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Hamelin

Established:
2015 
Area:
202,644 ha
Location:
250km N of Geraldton
Traditional Owners:
Malgana people

Abutting the shore of Hamelin Pool and the Shark Bay World Heritage Area, Hamelin Station Reserve is a former sheep station of exceptional conservation importance.

Hamelin adds a conservation buffer to the Shark Bay World Heritage Area, extending a corridor of nature reserves from Shark Bay via Toolonga Nature Reserve, through crown land to our Eurardy Reserve and then Kalbarri National Park – a span of over 200km.

The Shark Bay area supports some 240 bird species (about 35% of Australia’s total), as well as many plants, reptiles and mammals.

Covering 202,644 hectares, Hamelin is in a transitional zone for flora and supports species characteristic of both the South West (Yalgoo) and the Eremaean (Carnarvon) bioregions.

Most vegetation communities in the Carnarvon bioregion on the property are Acacia dominated shrublands on sandplains, which are poorly represented in the National Reserve System. Areas close to the Hamelin Pool shore support samphire shrublands. The south of the property features eucalypt woodlands with a spinifex understorey.

Mallee and spinifex country. Photo Marie Lochman / Lochman Transparencies.

Stromatolites

Hamelin Pool is one of only two locations Worldwide where active marine Stromatolites occur in diversity and abundance.

Stromatolites are created by colonies of microbes called cyanobacteria (blue green algae) which trap and bind sand and sediment grains. They’re found in fossil records dating back to 3.5 billion years, which are the earliest fossil evidence of life.

Hamelin Reserve is a research base for studying the Hamelin Pool stromatolites, providing support for Australian and international scientists, students and volunteers. Such research has the potential to advance our understanding of early life on Earth.

Marine stromatolites at Hamelin Pool. Photo Jiri Lochman / Lochman Transparencies.

What Hamelin Reserve protects

Animals: Hamelin Skink (endemic to Hamelin Station and a neighbouring property), Western Spiny-tailed Skink, Western Grasswren, Malleefowl.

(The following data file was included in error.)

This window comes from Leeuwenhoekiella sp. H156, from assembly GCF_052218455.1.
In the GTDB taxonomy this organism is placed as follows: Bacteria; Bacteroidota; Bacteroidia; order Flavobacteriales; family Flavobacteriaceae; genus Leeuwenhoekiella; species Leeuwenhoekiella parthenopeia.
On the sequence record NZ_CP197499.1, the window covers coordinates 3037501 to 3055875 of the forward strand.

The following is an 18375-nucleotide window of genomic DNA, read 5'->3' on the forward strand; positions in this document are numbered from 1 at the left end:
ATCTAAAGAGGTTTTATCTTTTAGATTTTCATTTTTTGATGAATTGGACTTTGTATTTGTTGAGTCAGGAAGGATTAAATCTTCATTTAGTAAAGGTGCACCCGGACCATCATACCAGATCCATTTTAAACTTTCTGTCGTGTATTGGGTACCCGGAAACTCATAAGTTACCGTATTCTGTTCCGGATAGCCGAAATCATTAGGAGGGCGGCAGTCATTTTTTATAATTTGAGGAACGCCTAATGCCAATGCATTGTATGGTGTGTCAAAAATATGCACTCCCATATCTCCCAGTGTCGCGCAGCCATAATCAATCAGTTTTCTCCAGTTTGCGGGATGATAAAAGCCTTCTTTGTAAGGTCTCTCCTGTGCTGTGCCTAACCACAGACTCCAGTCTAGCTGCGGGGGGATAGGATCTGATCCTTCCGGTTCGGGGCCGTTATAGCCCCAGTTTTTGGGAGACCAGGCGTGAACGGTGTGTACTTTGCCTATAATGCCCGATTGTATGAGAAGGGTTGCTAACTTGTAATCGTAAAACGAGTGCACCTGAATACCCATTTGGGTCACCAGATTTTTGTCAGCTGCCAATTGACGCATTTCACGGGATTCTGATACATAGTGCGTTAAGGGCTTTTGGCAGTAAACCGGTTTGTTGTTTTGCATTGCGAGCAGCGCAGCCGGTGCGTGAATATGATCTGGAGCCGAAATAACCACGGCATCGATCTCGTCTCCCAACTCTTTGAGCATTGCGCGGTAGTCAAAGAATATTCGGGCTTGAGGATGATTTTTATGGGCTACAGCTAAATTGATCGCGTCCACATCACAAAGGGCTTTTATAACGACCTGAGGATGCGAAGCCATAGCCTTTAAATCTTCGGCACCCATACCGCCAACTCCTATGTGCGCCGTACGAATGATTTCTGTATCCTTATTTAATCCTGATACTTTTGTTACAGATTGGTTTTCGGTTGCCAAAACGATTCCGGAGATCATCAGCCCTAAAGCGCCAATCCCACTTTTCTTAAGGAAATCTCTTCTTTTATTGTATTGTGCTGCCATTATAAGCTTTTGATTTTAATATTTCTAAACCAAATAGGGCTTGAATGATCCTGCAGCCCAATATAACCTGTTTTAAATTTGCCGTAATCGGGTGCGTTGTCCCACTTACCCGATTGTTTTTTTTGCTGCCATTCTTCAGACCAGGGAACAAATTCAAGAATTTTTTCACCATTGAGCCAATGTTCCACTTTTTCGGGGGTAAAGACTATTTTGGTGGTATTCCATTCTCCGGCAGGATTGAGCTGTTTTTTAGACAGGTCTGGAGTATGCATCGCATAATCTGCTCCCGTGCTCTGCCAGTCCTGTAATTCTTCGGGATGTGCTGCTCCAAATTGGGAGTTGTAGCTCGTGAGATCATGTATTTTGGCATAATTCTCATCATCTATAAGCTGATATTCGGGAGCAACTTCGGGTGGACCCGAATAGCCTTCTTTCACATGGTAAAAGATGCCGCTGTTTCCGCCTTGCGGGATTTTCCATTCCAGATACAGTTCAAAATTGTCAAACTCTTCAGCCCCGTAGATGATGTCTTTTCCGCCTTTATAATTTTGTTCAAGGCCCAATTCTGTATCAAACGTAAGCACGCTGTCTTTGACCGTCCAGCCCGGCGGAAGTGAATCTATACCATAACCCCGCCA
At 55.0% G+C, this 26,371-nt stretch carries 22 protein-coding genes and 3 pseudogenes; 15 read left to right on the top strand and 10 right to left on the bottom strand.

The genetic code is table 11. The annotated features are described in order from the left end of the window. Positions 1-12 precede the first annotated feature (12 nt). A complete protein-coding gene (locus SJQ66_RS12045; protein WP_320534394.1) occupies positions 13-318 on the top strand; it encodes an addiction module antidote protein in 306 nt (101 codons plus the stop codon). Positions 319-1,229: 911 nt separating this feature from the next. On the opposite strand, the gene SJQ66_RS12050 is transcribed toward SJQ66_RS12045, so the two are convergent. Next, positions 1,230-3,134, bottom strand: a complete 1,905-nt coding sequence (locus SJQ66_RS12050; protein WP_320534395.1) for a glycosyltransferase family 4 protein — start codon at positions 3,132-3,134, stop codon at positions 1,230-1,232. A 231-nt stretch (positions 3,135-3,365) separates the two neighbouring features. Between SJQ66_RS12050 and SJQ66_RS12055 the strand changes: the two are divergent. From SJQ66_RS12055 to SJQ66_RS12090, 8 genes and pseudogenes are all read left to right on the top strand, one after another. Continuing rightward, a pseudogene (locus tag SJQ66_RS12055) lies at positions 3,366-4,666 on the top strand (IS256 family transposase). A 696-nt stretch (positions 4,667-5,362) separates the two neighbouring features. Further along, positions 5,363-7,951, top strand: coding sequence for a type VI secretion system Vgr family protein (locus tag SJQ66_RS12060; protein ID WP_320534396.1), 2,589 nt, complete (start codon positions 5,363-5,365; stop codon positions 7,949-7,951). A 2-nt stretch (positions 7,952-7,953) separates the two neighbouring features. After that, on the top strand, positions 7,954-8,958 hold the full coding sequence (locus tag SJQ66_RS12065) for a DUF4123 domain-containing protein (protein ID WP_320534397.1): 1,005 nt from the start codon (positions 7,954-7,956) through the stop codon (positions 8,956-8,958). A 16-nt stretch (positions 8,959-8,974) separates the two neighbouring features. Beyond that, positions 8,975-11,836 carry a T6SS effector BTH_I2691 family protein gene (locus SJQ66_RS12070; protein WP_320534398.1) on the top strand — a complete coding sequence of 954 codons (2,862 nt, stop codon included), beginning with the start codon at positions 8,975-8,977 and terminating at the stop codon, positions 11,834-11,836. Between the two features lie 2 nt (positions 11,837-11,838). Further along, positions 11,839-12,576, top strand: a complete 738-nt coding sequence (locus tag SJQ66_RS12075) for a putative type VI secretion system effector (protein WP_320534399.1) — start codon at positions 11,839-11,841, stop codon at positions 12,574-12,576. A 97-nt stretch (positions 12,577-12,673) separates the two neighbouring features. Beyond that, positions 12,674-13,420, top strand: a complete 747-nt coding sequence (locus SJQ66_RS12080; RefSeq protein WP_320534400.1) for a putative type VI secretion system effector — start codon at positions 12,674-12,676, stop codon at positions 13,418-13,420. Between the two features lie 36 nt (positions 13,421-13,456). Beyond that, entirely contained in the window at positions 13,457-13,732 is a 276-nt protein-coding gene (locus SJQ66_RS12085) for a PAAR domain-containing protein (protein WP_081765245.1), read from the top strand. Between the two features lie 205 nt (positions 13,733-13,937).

Plants: Beard’s Mallee (Eucalyptus beardiana), Ashby’s Banksia (Banksia ashbyi).

Vegetation communities: Shrubland tree heath, Eucalypt woodland over hummock (spinifex) grassland, Temperate and subtropical coastal salt marsh (vulnerable), Diverse shrubland on sandplain.

Hamelin Pool: Stromatolites and microbial mats are fragile. Hamelin Reserve protects 30kms of Hamelin Pool shore from the impacts of people, stock and soil degradation.

What we’re doing

Motion sensor cameras have recorded two Western Quoll, multiple Malleefowl, Bush Stone-curlew, and Spinifex Hopping Mice. Some of the regular species include Echidna, Emu, Kangaroo, Chiming Wedgebill, Crested Bellbird, Chestnut Quail Thrush and Goanna.

Through Small animal monitoring we’ve identified four species of dunnarts, three native mice, and 57 species of reptile.

Motion sensor cameras allow us to identify feral animals and enable targeted and measured pest control programs.

Crimson Chat male. Photo Georgina Steytler.
Crimson Chat male. Photo Georgina Steytler.

We’ve constructed 84km of a stock-proof fence, which will reduce the number of goats and sheep migrating onto Hamelin. Those that do are trapped and moved offsite to minimise impact on vegetation and soil recovery. A Human Induced Recovery carbon project is also supported by fence construction.

We are decommissioning man-made water points, removing internal fences, closing degraded tracks, and healing erosion sites with the help of Malgana Rangers.

We’ve welcomed the Malgana community back on country by hosting: cultural workshops; Ranger training and employment; family gatherings; cultural activities; social visits and through protection of cultural sites.

We are protecting historical infrastructure by renovating the unique Coquina Shell Block Homestead, maintaining the shearing shed and highlighting historic pastoral machinery.

Hamelin Homestead Field Station accommodates: Researchers (Stromatolites, Western Grasswren, Sandalwood, Seagrass); University students, CSIRO, state government (DBCA), Bush Heritage staff, volunteers and Malgana community. We’re all working together to understand and heal our environment.

Hamelin Outback Station Stay

Hamelin Station provides a base for people to experience the extraordinary natural gifts and cultural story that this reserve, Hamelin Pool and the wider Shark Bay region have to offer.

We proudly operate the Hamelin Outback Station Stay accommodation. Along with the restored shearers’ quarters and 30 unpowered camping sites, it’s a throwback to the days when Hamelin was a working sheep station and provides a truly authentic ‘Aussie’ accommodation experience.

Hamelin Station Stay at twilight. Photo Cineport Media.

Cultural heritage

Shark Bay is the traditional home of the Malgana people, who have lived in the region for over 30,000 years.

There are around 130 registered Aboriginal heritage sites within the Shark Bay area including, including rock shelters, quarries and burial sites.

In the late 1880s Hamelin Pool became an important transport and communication hub. The Hamelin Pool Telegraph Station was built in 1884 and linked the telegraph line between Perth and Roebourne. Initially named Flint Cliff Telegraph Station, it was active until the mid 20th century.

Ecologist Ben Parkhurst with a Smooth Knob-tailed Gecko at Hamelin Station. Photo Annette Ruzicka.